State Senate Minority Leader Tom Kean Jr. has taken aim at the New Jersey Supreme Court after its latest ruling in the state’s school funding saga.
Kean (R-Union) criticized the justices for deciding that the state must dole out an additional $500 million to 31 low-income school districts and said the GOP won’t let taxpayers foot the bill.
"Republicans have been clear: we will not raise taxes on the most highly taxed people in America to pay for another wrongheaded decision by the Supreme Court," Kean said in a news release on May 24. "The state’s tax burden has, according to census figures released today, cost our state another 190,000 residents in 2009."
Is it true the state's famously high taxes are driving people away? PolitiFact New Jersey decided to check.
Adam Bauer, a spokesman for the Senate Republicans, said Kean’s statement was partly based on a May 23 article in the Asbury Park Press. The story, citing new data from the U.S. Census Bureau, stated that nearly 190,000 New Jersey residents left the state in 2009.
The story further explained that about 136,000 residents moved into New Jersey during the same period, creating an "estimated net loss of 53,744 residents out of 8.7 million."
The statistics come from the Census Bureau’s 2009 American Community Survey on state-to-state migration.
According to the data, 189,956 people moved from New Jersey to another state or Puerto Rico in 2009. During that time frame, 136,212 people moved into the state, for an estimated net loss of 53,744 residents.
Because the numbers are from a survey, they are estimates. However, a survey statistician with the Census Bureau told us that the margins of error on the data aren’t large enough to significantly impact what the numbers show: New Jersey lost tens of thousands of residents in 2009.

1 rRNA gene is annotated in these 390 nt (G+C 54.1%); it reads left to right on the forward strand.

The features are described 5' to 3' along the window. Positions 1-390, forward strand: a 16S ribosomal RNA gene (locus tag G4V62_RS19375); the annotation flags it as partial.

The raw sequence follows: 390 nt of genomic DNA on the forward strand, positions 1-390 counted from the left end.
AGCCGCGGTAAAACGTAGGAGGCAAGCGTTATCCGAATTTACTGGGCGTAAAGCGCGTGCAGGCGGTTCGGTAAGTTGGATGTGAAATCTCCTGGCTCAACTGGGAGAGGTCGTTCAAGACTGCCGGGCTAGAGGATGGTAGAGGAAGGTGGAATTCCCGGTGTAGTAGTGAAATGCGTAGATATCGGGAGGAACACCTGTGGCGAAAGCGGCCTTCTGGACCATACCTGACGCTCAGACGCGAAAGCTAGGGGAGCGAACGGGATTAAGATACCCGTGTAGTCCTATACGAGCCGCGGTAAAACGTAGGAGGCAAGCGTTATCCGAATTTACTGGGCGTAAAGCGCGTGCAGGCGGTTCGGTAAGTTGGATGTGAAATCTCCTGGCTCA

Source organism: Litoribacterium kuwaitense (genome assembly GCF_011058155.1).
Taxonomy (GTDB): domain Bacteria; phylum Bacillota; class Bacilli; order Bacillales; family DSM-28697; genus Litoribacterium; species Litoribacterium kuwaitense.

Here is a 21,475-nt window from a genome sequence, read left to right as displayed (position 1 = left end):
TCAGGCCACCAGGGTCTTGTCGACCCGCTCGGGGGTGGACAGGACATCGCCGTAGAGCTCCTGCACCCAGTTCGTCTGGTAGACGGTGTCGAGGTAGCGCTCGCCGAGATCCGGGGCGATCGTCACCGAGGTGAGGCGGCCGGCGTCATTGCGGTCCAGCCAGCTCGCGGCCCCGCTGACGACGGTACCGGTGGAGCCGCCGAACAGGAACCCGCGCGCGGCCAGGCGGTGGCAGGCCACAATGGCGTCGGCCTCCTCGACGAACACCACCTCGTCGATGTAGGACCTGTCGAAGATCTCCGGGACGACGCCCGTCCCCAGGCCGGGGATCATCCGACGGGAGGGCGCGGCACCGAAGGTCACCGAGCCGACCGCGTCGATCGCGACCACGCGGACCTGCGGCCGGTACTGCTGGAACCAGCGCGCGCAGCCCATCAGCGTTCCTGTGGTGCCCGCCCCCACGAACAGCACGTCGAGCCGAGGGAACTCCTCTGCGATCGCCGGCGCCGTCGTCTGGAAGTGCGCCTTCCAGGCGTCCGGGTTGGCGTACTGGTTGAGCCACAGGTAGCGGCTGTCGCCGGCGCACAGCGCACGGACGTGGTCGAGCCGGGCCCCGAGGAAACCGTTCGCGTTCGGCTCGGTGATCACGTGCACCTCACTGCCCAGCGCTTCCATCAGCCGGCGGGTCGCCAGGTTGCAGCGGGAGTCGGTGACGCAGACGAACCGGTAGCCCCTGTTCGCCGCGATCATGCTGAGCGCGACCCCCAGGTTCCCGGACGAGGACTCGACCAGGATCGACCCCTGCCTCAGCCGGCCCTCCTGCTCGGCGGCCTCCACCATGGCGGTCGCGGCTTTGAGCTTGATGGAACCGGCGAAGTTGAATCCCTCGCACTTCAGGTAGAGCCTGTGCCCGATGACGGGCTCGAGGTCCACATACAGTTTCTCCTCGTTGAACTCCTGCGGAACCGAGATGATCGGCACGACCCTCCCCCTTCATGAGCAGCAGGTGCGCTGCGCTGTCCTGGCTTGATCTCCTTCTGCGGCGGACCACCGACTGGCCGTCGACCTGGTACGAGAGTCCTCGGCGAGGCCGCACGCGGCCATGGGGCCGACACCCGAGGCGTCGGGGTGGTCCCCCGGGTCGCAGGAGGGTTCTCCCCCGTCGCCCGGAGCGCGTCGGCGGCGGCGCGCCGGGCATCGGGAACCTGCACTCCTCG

So, Kean got the number of New Jersey residents who left the state largely correct, but he did not account for the 136,212 people who moved here.
Now, we need to determine how many New Jersey residents left because of high taxes.
Bauer pointed us to a study by Boston College that found $70 billion in wealth left New Jersey from 2004 to 2008.
The report attributed that loss of wealth more to the decline of wealthy households moving into New Jersey than the increase of wealthy households leaving the state. The report also found, through an analysis of federal data, that the two major reasons behind the moves were changes in employment and family matters. The report also covers a different time period than what Kean referenced.
Bauer said Kean’s assertion about the tax burden "certainly wasn’t intended as a monolithic statement," and that any attempt to construe it as such "is just splitting hairs."
He provided no other evidence to prove taxes drove tens of thousands of New Jerseyans out of the state. "The senator has known people" that left the state because of taxes, Bauer said. "Everyone has anecdotal evidence."
"If you take issue with the [statement’s] wording," he said, "I apologize."
Surveys by the pro-business Tax Foundation show that New Jersey’s tax burden is, well, burdensome. New Jersey takes seven spots on the Washington, D.C.-based group’s top 10 list of counties paying the highest median property taxes from 2005 to 2009. The group also ranks the state and local tax burden in New Jersey as the highest in the nation for 2009, the most recent year the group reviewed.